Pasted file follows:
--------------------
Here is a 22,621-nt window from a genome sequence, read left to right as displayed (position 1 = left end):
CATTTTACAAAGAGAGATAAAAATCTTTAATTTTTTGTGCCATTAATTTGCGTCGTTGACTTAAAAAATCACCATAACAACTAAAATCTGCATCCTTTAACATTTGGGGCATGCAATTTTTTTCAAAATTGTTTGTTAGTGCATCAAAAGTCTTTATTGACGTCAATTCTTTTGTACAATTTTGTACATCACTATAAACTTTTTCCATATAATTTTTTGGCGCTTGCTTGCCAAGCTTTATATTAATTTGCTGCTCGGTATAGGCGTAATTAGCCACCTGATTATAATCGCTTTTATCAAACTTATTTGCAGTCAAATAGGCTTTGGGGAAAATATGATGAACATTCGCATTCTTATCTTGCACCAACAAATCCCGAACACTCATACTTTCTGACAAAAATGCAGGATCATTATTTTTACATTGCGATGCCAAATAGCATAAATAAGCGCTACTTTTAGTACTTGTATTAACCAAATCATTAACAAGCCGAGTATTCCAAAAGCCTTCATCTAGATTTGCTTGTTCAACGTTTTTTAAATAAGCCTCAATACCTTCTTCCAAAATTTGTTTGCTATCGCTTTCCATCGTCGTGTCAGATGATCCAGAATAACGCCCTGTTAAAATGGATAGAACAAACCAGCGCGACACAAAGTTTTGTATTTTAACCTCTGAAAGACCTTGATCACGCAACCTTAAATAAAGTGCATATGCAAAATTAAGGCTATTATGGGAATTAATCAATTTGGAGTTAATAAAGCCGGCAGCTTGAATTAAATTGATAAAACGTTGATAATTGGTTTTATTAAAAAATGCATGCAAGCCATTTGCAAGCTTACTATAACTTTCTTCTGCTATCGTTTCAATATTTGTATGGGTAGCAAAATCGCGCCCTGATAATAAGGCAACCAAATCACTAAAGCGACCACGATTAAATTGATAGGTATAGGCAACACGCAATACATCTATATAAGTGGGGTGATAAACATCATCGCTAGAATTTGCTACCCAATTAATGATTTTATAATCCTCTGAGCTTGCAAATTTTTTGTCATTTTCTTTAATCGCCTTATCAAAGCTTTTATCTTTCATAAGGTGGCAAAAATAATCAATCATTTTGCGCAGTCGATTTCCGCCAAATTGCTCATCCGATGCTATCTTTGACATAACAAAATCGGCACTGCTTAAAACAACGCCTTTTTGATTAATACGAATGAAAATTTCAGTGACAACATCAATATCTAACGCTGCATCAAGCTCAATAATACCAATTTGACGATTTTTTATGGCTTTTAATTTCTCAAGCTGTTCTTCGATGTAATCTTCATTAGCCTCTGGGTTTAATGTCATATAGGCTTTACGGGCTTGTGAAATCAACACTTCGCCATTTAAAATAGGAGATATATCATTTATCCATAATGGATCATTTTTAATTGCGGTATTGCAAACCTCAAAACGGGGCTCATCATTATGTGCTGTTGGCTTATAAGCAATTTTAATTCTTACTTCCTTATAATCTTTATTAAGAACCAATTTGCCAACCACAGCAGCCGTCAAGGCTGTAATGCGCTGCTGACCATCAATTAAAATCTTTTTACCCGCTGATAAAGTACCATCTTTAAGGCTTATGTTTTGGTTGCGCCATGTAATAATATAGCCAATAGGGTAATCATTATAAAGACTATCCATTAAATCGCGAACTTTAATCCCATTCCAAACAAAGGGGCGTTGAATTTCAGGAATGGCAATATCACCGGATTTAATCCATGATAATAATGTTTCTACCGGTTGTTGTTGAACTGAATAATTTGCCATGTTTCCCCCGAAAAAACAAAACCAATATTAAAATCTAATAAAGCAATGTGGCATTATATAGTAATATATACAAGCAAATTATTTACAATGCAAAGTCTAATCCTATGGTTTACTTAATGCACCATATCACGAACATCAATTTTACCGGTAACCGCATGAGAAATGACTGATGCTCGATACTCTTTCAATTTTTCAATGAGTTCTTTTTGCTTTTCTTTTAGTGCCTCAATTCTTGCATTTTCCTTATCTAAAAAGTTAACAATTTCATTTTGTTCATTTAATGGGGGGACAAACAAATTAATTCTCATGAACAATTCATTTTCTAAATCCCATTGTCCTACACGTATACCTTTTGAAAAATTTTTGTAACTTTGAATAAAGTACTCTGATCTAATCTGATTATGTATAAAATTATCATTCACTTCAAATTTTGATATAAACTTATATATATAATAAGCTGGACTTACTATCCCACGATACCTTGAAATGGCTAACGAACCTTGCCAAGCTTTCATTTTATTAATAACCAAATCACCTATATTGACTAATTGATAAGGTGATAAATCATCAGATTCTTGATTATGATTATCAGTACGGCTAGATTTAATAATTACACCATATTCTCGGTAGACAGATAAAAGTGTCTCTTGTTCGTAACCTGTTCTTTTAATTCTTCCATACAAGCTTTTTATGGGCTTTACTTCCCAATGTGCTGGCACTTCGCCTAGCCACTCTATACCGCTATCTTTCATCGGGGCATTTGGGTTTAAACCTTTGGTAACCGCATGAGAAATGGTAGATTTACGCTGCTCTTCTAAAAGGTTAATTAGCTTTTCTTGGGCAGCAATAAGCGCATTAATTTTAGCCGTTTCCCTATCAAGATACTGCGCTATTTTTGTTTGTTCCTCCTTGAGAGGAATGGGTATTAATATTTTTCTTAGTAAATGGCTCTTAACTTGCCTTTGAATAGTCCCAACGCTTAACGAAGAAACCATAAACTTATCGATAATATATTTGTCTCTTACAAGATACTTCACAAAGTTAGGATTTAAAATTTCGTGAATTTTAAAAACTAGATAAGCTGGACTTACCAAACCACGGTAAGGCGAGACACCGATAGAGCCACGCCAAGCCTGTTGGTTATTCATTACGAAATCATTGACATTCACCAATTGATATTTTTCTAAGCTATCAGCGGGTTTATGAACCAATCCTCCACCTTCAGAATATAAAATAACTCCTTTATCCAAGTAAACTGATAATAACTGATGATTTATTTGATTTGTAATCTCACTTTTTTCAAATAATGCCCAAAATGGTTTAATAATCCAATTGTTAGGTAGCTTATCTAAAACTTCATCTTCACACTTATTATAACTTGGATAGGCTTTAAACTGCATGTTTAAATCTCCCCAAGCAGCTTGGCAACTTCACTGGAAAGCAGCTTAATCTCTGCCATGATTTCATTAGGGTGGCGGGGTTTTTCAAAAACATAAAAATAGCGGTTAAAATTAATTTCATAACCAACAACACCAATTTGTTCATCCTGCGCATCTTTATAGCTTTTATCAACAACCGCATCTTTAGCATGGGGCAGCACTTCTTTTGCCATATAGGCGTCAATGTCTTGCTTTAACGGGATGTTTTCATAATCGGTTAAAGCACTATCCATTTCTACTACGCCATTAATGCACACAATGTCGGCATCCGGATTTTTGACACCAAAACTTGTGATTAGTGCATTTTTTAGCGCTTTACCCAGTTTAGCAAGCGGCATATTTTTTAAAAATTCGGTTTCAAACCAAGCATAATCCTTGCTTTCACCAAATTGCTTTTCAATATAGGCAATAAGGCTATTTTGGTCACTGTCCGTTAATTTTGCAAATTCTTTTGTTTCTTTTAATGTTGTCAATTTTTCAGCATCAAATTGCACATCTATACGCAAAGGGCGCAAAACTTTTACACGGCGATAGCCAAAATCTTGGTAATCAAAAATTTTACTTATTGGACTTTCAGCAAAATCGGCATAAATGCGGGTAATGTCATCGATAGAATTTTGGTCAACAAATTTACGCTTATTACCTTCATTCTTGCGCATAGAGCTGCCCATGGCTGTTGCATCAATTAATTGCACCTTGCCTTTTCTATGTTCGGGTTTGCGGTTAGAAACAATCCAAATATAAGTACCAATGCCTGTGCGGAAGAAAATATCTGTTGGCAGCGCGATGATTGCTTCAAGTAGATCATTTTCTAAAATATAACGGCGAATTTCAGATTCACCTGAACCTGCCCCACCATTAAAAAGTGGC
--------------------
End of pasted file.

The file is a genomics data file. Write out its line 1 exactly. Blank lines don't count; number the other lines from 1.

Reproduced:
Here is a 22,621-nt window from a genome sequence, read left to right as displayed (position 1 = left end):